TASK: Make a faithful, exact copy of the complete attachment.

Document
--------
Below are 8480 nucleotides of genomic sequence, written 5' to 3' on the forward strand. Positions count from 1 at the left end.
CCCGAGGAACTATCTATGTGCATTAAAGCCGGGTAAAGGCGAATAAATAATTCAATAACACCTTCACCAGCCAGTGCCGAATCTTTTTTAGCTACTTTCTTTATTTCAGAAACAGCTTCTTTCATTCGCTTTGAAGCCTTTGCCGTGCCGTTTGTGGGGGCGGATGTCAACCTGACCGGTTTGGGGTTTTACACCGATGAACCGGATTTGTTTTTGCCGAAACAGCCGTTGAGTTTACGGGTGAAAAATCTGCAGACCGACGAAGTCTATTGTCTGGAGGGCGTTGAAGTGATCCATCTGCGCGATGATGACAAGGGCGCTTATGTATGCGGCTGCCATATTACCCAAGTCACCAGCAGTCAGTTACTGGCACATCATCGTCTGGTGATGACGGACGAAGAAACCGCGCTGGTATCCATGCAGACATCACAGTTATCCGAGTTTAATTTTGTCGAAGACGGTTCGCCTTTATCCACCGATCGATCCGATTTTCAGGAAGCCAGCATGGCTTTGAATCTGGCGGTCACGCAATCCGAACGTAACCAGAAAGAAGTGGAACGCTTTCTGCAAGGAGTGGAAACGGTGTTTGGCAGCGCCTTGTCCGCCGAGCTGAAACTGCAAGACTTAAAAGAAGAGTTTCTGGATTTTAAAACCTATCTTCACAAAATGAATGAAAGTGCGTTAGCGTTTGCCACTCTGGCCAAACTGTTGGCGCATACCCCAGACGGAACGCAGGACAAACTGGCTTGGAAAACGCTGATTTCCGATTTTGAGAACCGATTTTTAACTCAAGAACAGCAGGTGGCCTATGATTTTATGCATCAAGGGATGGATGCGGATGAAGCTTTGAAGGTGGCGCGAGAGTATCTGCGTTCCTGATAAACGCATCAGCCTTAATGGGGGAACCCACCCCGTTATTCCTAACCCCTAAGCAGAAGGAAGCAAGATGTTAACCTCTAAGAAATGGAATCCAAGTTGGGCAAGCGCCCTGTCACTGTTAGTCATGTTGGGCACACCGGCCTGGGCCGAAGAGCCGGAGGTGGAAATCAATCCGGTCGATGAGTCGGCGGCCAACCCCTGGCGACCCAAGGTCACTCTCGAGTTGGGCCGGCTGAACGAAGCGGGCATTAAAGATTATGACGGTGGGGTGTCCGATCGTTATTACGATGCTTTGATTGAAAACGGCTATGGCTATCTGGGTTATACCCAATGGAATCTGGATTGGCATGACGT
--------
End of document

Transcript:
Below are 8480 nucleotides of genomic sequence, written 5' to 3' on the forward strand. Positions count from 1 at the left end.
CCCGAGGAACTATCTATGTGCATTAAAGCCGGGTAAAGGCGAATAAATAATTCAATAACACCTTCACCAGCCAGTGCCGAATCTTTTTTAGCTACTTTCTTTATTTCAGAAACAGCTTCTTTCATTCGCTTTGAAGCCTTTGCCGTGCCGTTTGTGGGGGCGGATGTCAACCTGACCGGTTTGGGGTTTTACACCGATGAACCGGATTTGTTTTTGCCGAAACAGCCGTTGAGTTTACGGGTGAAAAATCTGCAGACCGACGAAGTCTATTGTCTGGAGGGCGTTGAAGTGATCCATCTGCGCGATGATGACAAGGGCGCTTATGTATGCGGCTGCCATATTACCCAAGTCACCAGCAGTCAGTTACTGGCACATCATCGTCTGGTGATGACGGACGAAGAAACCGCGCTGGTATCCATGCAGACATCACAGTTATCCGAGTTTAATTTTGTCGAAGACGGTTCGCCTTTATCCACCGATCGATCCGATTTTCAGGAAGCCAGCATGGCTTTGAATCTGGCGGTCACGCAATCCGAACGTAACCAGAAAGAAGTGGAACGCTTTCTGCAAGGAGTGGAAACGGTGTTTGGCAGCGCCTTGTCCGCCGAGCTGAAACTGCAAGACTTAAAAGAAGAGTTTCTGGATTTTAAAACCTATCTTCACAAAATGAATGAAAGTGCGTTAGCGTTTGCCACTCTGGCCAAACTGTTGGCGCATACCCCAGACGGAACGCAGGACAAACTGGCTTGGAAAACGCTGATTTCCGATTTTGAGAACCGATTTTTAACTCAAGAACAGCAGGTGGCCTATGATTTTATGCATCAAGGGATGGATGCGGATGAAGCTTTGAAGGTGGCGCGAGAGTATCTGCGTTCCTGATAAACGCATCAGCCTTAATGGGGGAACCCACCCCGTTATTCCTAACCCCTAAGCAGAAGGAAGCAAGATGTTAACCTCTAAGAAATGGAATCCAAGTTGGGCAAGCGCCCTGTCACTGTTAGTCATGTTGGGCACACCGGCCTGGGCCGAAGAGCCGGAGGTGGAAATCAATCCGGTCGATGAGTCGGCGGCCAACCCCTGGCGACCCAAGGTCACTCTCGAGTTGGGCCGGCTGAACGAAGCGGGCATTAAAGATTATGACGGTGGGGTGTCCGATCGTTATTACGATGCTTTGATTGAAAACGGCTATGGCTATCTGGGTTATACCCAATGGAATCTGGATTGGCATGACGT